If you are applying to more than one program, you may find that each application asks a different question or set of questions, and that you don't really feel like writing a bunch of different responses. However, you should avoid the temptation to submit the same essay for different questions—it's far better to tailor your response to each question and each school.
If you do find yourself short on time and must tailor one basic essay to fit a number of different questions from a number of different schools, target your essay to your first-choice school, and keep in mind that the less your essay is suited to an application's particular questions, the more you may be jeopardizing your chances of being admitted to that school.
Be honest and confident in your statements.
Use positive emphasis. Do not try to hide, make excuses for, or lie about your weaknesses. In some cases, a student needs to explain a weak component of his or her application, but in other cases it may be best not to mention those weaknesses at all. Rather, write an essay that focuses on your strengths.
Write a coherent and interesting essay.
Make your first paragraph the best paragraph in your essay.
Develop a thesis about yourself early in the essay and argue it throughout.
Each piece of information you give about yourself in the essay should somehow support your thesis.
Pick two to four main topics for a one-page essay.
Don't summarize your entire life. Don't include needless details that take space away from a discussion of your professionalism, maturity, and ability to do intellectual work in your chosen field.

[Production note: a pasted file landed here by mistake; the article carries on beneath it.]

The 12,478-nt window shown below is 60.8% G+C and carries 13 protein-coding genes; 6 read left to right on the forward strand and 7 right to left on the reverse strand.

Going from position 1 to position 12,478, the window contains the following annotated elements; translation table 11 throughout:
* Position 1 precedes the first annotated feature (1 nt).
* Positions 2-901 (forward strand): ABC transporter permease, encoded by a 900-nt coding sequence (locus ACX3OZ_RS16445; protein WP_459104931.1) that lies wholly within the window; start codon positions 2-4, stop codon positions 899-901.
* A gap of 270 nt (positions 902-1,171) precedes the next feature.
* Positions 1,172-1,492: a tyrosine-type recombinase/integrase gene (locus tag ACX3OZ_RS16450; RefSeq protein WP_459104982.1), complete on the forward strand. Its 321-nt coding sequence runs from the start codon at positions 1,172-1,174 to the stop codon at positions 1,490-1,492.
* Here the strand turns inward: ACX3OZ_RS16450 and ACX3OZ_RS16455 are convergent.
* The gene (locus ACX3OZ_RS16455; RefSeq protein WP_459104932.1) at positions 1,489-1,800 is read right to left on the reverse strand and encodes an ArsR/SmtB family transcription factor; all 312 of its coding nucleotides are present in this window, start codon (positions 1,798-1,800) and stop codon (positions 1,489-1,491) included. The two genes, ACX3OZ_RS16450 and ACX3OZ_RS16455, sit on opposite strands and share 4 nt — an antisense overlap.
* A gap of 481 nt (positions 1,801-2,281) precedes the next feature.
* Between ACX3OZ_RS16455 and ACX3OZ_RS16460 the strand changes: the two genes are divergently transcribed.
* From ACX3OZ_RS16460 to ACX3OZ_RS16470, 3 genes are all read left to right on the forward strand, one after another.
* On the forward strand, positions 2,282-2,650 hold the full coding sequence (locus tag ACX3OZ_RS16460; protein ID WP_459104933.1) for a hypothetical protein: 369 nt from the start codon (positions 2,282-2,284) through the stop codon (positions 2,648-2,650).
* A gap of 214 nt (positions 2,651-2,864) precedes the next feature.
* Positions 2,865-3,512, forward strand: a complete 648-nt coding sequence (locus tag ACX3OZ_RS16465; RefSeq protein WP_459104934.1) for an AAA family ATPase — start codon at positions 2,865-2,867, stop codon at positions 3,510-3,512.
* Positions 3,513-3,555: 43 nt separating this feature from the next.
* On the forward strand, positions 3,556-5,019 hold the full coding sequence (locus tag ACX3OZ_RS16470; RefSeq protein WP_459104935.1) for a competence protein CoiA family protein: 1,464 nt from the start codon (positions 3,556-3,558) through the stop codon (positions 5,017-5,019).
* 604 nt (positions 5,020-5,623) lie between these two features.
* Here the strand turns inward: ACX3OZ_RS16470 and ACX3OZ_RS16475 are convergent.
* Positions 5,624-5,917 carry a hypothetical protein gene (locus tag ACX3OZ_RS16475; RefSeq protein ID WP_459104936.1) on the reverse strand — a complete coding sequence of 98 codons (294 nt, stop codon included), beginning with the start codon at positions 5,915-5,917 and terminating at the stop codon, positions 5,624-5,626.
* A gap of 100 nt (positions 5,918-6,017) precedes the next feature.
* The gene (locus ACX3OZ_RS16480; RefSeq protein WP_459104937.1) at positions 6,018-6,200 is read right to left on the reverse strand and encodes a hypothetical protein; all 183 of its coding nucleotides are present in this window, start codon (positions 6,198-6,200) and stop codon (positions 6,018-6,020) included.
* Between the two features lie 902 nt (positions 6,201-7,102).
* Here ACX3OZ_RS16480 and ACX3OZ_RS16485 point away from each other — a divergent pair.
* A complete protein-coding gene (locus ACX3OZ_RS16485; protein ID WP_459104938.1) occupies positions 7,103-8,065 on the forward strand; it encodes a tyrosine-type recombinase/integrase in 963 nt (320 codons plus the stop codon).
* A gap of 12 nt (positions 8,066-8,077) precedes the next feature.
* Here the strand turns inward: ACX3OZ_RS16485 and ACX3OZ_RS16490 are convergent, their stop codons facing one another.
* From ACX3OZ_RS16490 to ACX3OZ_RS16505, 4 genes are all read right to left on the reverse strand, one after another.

Use the personal statement as a form of introduction.
Think of the essay as not only an answer to a specific question but as an opportunity to introduce yourself, especially if your program doesn't interview applicants.
Ask yourself the following questions as you edit for content:
Are my goals well articulated?
Do I explain why I have selected this school and/or program in particular?
Do I demonstrate knowledge of this school or program?
Do I include interesting details that prove my claims about myself?
Is my tone confident?
Make sure your essay has absolutely perfect spelling and mechanics.
Use technical terminology and such techniques as passive voice where appropriate.
You should write clearly and interestingly, yet also speak in a voice appropriate to your field.
Write what you think the admissions committee wants to hear. You are probably wrong, and such a response is likely to make you blend into the crowd rather than stand out from it.
Use empty, vague, over-used words like "meaningful," "beautiful," "challenging," "invaluable," or "rewarding."
Overwrite or belabor a minor point about yourself.
Repeat information directly from the application form itself unless you use it to illustrate a point or want to develop it further.
Emphasize the negative. Again, the admissions committee already knows your GPA and test scores, and they probably are not interested in reading about how a list of events in your personal life caused you to perform poorly. Explain what you feel you need to, but emphasize the positive.
Try to be funny. You don't want to take the risk they won't get the joke.
Get too personal about religion, politics, or your lack of education (avoid emotional catharsis).
Include footnotes, cliches, or long-winded and slow introductions.
Use statements like "I've always wanted to be a…" or any other hackneyed phrases.
Use gimmicks—too big of a risk on an application to a graduate or professional program.
Allow any superficial errors in spelling, mechanics, grammar, punctuation, format, or printing to creep under your vigilant guard.